New vaccines aim to help fall flu fight

Published September 11, 2013

| The Wall Street Journal

Health experts say new options for flu shots could make it easier to get vaccinated this year and do a better job of keeping the illness away.

New for this year are shots and nasal sprays offering protection against a greater number of flu-virus strains. A new vaccine is available for people with severe allergies to eggs, which are used in traditional flu-vaccination production. And for people afraid of hypodermic needles, a micro-needle, available since last year, injects vaccine with just a skin prick.

Although flu season may seem far off, health experts say now is a good time to get vaccinated. It takes the body a couple of weeks to get antibody production going, making a vaccine effective.

"Ideally we'd like to be able to say to people, 'Get vaccinated a couple of weeks before the flu virus starts circulating in your community.' But we never know when that's going to happen," said Lisa Grohskopf, a medical officer at the National Center for Immunizations and Respiratory Diseases, part of the federal Centers for Disease Control and Prevention.

Doctors recommend that people 6 months of age and older get vaccinated for influenza, but compliance rates often are low. In the 2011-2012 flu season, for example, the latest year for which CDC data are available, about 42 percent of people got a vaccine, including just over half of children 6 months to 17 years old. Public-health officials would like to see the vast majority of people immunized for influenza each year. Vaccination is the best way to reduce the chances a person will get seasonal flu and lessen the chance of spreading it to others, the CDC says.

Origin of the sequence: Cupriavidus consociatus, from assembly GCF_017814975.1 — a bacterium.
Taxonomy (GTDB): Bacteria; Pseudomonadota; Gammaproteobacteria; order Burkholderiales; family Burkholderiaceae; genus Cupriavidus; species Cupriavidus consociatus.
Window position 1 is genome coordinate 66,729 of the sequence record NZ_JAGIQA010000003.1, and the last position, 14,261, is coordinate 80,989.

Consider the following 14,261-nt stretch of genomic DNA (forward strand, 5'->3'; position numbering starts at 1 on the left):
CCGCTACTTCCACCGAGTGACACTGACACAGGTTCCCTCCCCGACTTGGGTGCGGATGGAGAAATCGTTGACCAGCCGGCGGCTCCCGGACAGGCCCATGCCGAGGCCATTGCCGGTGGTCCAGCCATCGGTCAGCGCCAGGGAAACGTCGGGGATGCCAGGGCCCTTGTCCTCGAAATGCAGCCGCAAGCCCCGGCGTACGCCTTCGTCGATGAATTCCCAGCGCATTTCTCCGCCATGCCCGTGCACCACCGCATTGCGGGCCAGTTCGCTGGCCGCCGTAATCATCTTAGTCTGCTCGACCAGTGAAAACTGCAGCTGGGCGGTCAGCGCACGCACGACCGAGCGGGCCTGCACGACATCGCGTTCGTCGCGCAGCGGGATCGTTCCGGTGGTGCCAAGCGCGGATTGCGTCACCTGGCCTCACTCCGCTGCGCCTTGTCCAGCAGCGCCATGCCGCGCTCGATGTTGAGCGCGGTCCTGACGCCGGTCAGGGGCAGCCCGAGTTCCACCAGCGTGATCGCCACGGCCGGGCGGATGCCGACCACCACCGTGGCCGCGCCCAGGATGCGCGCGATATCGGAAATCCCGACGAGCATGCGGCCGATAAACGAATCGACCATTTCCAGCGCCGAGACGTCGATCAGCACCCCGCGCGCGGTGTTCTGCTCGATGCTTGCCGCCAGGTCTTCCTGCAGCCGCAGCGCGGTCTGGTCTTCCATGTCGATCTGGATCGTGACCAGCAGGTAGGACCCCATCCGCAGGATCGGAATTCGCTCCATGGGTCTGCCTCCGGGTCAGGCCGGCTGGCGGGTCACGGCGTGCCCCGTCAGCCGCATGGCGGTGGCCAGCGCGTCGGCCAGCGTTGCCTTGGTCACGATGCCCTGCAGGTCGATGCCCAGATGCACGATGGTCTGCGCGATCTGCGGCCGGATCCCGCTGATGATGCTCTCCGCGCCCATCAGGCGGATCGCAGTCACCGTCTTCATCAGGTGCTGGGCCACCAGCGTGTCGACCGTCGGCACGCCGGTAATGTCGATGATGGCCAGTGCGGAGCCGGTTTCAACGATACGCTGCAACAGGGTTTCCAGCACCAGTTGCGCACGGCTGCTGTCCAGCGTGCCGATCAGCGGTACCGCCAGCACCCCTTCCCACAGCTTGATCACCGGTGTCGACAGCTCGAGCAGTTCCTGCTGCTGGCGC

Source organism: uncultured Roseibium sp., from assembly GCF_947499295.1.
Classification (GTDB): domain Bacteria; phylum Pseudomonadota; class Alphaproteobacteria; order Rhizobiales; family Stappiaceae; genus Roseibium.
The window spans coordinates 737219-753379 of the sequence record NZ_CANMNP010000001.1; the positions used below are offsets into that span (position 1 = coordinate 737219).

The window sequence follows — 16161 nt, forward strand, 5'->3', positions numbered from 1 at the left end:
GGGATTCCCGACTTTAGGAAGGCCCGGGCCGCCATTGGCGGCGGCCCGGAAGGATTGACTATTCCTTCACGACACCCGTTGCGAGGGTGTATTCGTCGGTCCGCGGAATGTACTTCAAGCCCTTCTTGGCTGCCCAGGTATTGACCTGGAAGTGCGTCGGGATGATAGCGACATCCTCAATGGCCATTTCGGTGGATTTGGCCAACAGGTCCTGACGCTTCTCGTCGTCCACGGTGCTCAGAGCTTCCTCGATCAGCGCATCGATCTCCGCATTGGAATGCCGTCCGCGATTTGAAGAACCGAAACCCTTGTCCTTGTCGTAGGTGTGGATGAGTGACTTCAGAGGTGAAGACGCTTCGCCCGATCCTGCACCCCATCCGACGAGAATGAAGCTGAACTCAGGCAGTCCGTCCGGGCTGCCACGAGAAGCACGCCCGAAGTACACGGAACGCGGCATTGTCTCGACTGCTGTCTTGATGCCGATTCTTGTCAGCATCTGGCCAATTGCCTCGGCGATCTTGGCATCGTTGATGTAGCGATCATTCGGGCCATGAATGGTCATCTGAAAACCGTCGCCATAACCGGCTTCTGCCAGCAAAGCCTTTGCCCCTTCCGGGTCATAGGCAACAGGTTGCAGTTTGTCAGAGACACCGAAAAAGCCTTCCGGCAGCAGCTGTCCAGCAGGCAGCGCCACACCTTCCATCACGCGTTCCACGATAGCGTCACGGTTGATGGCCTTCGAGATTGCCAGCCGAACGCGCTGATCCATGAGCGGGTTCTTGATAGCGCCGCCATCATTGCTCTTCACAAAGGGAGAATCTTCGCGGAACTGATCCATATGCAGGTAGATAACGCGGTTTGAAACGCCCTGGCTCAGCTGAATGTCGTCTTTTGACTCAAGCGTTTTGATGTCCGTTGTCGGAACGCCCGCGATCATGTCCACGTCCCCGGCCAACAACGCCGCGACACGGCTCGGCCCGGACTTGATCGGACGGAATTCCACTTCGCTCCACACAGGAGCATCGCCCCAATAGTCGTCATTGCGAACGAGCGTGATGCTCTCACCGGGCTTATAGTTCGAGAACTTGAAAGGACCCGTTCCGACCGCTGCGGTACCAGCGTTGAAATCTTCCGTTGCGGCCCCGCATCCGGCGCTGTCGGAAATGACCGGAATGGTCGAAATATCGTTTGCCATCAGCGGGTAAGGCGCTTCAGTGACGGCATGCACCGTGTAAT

Flu vaccines have traditionally offered protection against three kinds of viruses—two varieties of Type A viruses and one variety of Type B. This year, some vaccines contain a second variety of Type B virus, and some experts expect this so-called quadrivalent vaccine will offer protection against the vast majority of Type B influenza infections. As much as 20 percent of the population gets the flu each year, which can lead to hospitalization and death especially among older people and those with weakened immune systems.

Although Type A viruses cause the most severe flu symptoms, children are especially vulnerable to Type B strains, said Robert Jacobson, medical director for the Employee and Community Health Immunization Program at the Mayo Clinic in Rochester, Minn. Nasal-spray vaccinations, which are popular for use with children, are expected to contain quadrivalent vaccines, according to the CDC. But supplies of quadrivalent vaccines, approved for use this year by the Food and Drug Administration, are expected to be limited in the injectable form.

Advisers for the World Health Organization each year forecast which types of viruses will be the most problematic in the following flu season, and the FDA decides for the U.S. which virus strains should be included for vaccination. This gives manufacturers time to produce vaccines.

But predicting which viruses will be dominant months ahead of when they are needed can be a gamble. Influenza viruses change from year to year, or even within the course of a flu season. In six of the last dozen or so years, the Type B virus strain included in most vaccines ended up not matching the most common Type B strain causing infection, said Henry Bernstein, a professor of pediatrics at Hofstra North Shore-LIJ School of Medicine in Hempstead, N.Y.

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